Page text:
You can actually make your own microwave popcorn without any fancy equipment. All you need is a microwave, popcorn, seasoning, and a container. I started out using a lunch-sized paper bag (it’s cheap to get a pack of 80 from Target), but figured out that a glass mixing bowl with a lid works just fine as well.

The lid that I have has a couple vent slots, so if you are using a plate to cover the bowl with, use something to prop it up a bit, such as a wooden spoon. (Make sure that you don’t use anything metal)

Even the oil is optional, so it can be as healthy as you want it to be. Popcorn is great for you as long as you don’t load it up with a ton of oil. It only has 110 calories a serving, and 20% of your fiber intake, as well as 4 g of protein.  If you’re a salt addict like me, add some spice and cut out a bit of the salt, trust me it works wonders.

Microwave Popcorn

Becca’s Curry Microwave Popcorn

Serves 1

In microwave safe bowl (with loose fitting lid) or brown paper lunch bag: mix 1/4 c popcorn with a tsp. of oil, 1/4 tsp. salt and 1/4 tsp. curry powder.  Microwave until popping slows down to one pop every 2-3 seconds.  If you’re feeling decadent pour some melted butter over the popped popcorn.

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My first batch of granola flew off the shelf, so I decided to go ahead and make another batch up last night.  This one was amazing!  I used Lisa’s suggestion, and added 1/4 C of coco powder.  I went ahead and left out the fruit, added more nuts and doubled the recipe so that we don’t run out so quickly this time.  I have never had chocolate flavored granola before, and it was quite a treat.  I highly recommend trying it.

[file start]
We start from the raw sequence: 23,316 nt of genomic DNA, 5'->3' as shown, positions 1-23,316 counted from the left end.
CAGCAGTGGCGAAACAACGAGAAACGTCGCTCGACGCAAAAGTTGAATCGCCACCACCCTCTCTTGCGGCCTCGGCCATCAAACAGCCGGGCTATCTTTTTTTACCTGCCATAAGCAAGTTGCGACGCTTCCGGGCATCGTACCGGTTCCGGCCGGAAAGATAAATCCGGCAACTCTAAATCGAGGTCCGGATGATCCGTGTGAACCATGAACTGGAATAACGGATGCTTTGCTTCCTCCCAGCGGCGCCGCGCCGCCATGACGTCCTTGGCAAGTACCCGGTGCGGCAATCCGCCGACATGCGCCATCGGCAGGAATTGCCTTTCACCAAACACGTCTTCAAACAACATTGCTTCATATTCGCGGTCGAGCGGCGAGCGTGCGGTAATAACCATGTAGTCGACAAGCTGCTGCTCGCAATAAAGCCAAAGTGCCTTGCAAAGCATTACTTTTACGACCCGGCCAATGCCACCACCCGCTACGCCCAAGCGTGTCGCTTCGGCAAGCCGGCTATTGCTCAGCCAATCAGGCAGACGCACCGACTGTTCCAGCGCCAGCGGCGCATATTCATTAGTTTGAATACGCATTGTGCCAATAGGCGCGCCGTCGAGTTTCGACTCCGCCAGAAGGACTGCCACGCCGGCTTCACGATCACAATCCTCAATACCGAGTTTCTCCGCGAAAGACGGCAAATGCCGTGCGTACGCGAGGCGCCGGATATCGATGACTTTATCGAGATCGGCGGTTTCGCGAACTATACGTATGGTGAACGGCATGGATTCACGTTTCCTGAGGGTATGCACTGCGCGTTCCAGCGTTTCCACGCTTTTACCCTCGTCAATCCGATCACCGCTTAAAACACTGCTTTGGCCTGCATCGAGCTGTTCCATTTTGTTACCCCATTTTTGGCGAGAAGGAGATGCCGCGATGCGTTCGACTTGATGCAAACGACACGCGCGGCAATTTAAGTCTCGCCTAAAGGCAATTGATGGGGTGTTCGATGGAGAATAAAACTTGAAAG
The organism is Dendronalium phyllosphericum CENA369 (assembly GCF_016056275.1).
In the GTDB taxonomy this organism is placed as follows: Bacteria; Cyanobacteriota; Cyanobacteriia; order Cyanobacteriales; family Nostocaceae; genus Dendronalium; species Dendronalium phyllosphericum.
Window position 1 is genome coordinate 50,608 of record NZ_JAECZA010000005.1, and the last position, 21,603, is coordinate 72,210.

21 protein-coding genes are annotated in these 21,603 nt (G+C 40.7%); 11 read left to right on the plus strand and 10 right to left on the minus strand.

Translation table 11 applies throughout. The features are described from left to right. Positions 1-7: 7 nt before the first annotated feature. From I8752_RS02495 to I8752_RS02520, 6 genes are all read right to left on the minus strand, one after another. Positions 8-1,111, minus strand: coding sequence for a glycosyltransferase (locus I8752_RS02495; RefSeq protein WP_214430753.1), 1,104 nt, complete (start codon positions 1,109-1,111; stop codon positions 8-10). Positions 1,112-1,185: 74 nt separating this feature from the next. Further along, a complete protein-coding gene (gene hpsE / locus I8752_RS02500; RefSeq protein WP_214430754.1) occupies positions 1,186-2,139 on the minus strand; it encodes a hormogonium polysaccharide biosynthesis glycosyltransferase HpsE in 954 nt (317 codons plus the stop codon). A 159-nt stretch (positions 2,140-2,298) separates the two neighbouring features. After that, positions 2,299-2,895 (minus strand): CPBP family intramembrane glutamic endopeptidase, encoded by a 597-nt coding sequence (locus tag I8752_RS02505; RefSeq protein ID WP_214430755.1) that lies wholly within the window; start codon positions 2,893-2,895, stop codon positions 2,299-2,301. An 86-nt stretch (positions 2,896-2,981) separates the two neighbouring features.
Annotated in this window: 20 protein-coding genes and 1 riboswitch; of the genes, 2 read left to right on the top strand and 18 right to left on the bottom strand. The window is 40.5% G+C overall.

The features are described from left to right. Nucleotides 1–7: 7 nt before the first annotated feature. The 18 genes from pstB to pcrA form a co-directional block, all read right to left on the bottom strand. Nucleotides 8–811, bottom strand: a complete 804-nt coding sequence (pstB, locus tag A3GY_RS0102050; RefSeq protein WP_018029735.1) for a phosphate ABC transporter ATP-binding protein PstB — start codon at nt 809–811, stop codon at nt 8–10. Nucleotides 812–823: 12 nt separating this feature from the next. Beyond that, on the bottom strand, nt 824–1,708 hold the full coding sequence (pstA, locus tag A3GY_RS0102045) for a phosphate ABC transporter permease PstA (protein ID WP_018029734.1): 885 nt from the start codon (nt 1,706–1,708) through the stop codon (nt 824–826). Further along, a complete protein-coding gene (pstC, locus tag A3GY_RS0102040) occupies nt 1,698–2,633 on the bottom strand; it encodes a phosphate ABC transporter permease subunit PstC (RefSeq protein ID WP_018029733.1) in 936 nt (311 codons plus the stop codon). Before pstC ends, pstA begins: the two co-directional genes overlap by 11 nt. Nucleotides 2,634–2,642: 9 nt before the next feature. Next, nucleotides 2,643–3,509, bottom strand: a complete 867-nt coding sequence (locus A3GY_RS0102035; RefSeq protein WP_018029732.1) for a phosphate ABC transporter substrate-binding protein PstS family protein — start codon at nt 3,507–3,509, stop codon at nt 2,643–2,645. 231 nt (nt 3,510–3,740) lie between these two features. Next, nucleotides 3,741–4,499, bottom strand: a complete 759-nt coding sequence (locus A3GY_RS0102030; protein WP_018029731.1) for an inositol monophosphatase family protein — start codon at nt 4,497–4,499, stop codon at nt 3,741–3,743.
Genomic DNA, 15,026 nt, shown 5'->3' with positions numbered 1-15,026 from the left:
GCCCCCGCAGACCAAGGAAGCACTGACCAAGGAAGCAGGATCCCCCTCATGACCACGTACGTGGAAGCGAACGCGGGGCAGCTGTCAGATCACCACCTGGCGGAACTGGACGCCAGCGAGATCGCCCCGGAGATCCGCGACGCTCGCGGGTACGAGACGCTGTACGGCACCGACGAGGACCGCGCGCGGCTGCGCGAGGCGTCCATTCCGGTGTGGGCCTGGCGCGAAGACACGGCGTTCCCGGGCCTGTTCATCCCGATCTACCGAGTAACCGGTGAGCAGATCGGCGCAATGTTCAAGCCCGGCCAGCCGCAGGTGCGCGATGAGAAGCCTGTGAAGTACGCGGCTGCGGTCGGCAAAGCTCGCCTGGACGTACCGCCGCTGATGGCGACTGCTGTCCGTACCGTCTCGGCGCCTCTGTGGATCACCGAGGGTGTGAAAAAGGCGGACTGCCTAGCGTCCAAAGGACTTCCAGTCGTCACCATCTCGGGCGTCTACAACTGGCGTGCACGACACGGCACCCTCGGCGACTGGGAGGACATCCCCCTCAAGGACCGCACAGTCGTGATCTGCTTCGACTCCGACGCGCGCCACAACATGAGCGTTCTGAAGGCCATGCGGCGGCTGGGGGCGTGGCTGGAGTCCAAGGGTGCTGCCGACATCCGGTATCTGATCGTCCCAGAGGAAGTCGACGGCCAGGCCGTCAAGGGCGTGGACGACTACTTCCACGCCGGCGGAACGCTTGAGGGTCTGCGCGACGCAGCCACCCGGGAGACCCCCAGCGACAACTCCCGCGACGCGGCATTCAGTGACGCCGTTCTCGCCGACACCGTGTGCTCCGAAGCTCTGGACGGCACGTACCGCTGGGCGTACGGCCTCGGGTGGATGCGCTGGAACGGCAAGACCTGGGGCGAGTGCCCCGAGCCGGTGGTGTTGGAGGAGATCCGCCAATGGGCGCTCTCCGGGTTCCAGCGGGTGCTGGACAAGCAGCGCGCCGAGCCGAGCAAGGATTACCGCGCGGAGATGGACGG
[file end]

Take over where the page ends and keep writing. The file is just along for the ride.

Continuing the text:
I imagine this would also be a great stand in for Cocopuffs and the like, if you are trying to wean your children (or grown men) off of overly processed, minimally nutritious, ready-to-eat breakfast cereals.

Coco Granola

Here’s the link to my first granola recipe, and a couple others you might enjoy:

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Hubby and I both love Mexican food. Hubby’s particularly found of burritos, so after making up a huge batch of refried black beans last week, I decided to try my hand at homemade flour tortilla wraps.

After three attempts, and a stock pot’s worth of the refried beans, I am finally ready unveil my recipe. It is really simple, and they taste divine. Don’t be spooked by the fact that kneading is required, it’s really not hard to do and I’ve decided that kneading is going to replace lifting weights as my upper body workout. Think of all the time that you can save at the gym. If you put on a great cd, it goes quickly and you get to dance while you’re working.

Homemade Tortillas

Homemade Flour Tortillas

makes approximately 10 tortillas, double as necessary

Ingredients:

  • 2 C flour
  • 2 Tbs oil, butter, or lard (lard is traditional, but oil has been working fine for me)
  • 3/4 C water
  • 1/2 tsp salt

Directions:

  • Put flour in mixing bowl and add oil. Stir to combine.
  • Dissolve salt in lukewarm water.